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documentation.suse.com / SUSE Enterprise Storage 7 Documentation / Security Hardening Guide / Introduction / About this guide
Applies to SUSE Enterprise Storage 7

2 About this guide

There a three main pillars of security:

  • Confidentiality: Protect information from unauthorized access.

  • Integrity: Ensure that information is accurate, consistent and only changed via authorized operations.

  • Availability: The ressource is available when needed.

This guide is mainly concerned with confidentiality and integrity. Availability is something you can configure in SUSE Enterprise Storage easily depending on your requirements. It is important that you consider the availability requirements you have and create the cluster accordingly. For example, high availability requirements ensure that you do not have a single point of failure. Especially Ceph Monitor nodes are critical and need to be available at all times. SUSE Enterprise Storage makes it easy for you to have more nodes for a given service than what you need during normal operations. The more important a service is to you the more redundancy you need to build into the system.

When you plan for availability, make sure the SUSE Enterprise Storage environment is not isolated. The requirements also affect other systems that interact with SUSE Enterprise Storage transitively. For example, if you use LDAP for authentication, then a highly available SUSE Enterprise Storage cluster does not help you if the LDAP server is not reachable.

Confidentiality needs to consider the life cycle of the data in question and the hardware that is used to hold the data. You not only need to take measures to ensure the confidentiality of data while it's kept in SUSE Enterprise Storage, you also need to consider how to safely discard data once you remove hardware.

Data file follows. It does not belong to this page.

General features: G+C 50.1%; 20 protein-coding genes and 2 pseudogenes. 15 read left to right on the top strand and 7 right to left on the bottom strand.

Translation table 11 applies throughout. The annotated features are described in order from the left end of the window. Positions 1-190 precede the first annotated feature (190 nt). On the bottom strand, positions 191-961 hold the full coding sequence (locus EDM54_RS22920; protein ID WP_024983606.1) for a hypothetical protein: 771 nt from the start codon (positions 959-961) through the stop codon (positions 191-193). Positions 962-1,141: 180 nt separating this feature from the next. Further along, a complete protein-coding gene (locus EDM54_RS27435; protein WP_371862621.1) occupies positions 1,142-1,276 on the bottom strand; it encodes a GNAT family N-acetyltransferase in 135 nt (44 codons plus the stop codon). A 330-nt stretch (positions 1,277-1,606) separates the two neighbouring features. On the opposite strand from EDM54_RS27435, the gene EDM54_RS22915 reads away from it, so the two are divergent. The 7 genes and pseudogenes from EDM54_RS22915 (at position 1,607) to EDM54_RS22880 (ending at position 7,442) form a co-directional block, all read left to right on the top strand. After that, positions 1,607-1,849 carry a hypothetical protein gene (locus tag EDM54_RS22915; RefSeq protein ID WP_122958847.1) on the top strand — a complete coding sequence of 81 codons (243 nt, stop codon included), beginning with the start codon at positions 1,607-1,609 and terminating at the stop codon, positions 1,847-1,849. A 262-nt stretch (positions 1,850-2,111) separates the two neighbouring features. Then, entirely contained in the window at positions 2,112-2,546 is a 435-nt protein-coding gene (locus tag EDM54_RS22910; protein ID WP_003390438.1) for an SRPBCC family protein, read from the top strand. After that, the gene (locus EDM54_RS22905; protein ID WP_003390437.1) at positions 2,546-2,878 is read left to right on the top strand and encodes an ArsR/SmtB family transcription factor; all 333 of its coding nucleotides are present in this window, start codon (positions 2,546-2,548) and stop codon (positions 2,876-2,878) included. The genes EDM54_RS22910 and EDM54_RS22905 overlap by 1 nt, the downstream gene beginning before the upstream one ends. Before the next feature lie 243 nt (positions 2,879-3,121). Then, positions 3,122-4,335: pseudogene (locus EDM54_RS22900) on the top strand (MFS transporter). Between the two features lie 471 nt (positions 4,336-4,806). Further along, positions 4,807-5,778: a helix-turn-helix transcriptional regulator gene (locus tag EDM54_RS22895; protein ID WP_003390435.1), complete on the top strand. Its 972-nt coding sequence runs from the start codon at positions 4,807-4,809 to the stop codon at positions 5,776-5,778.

Integrity requires that the cluster is in a trusted state and that data can only be modified by authorized subjects. Keeping the cluster up to date is the most important step in ensuring the integrity of the cluster. Ensuring that only authorized subjects can change data requires that permissions are handed out in a controlled and granular way. To ensure that this does not deteriorate over time, ensure that you regularly review existing permissions and have processes in place that revoke them if necessary.

This guide will not give you a set of commands you can run to ensure security. The new system needs to be integrated into your organizational security framework and the concrete steps often depend on your local configurations. For example, the recommendations on how to structure the network and which ports need to made available then need to be translated into changes of you existing networking hardware, such as firewalls.

Some suggested changes have performance implications. Changing a plain text to a encrypted protocol causes the cluster to have more work. This may not be noticeable (such as full disk encryption for OSDs, where the CPU is not the limiting factor), but you need to check for your setup if this causes issues for you with workloads that are realistic for your environment.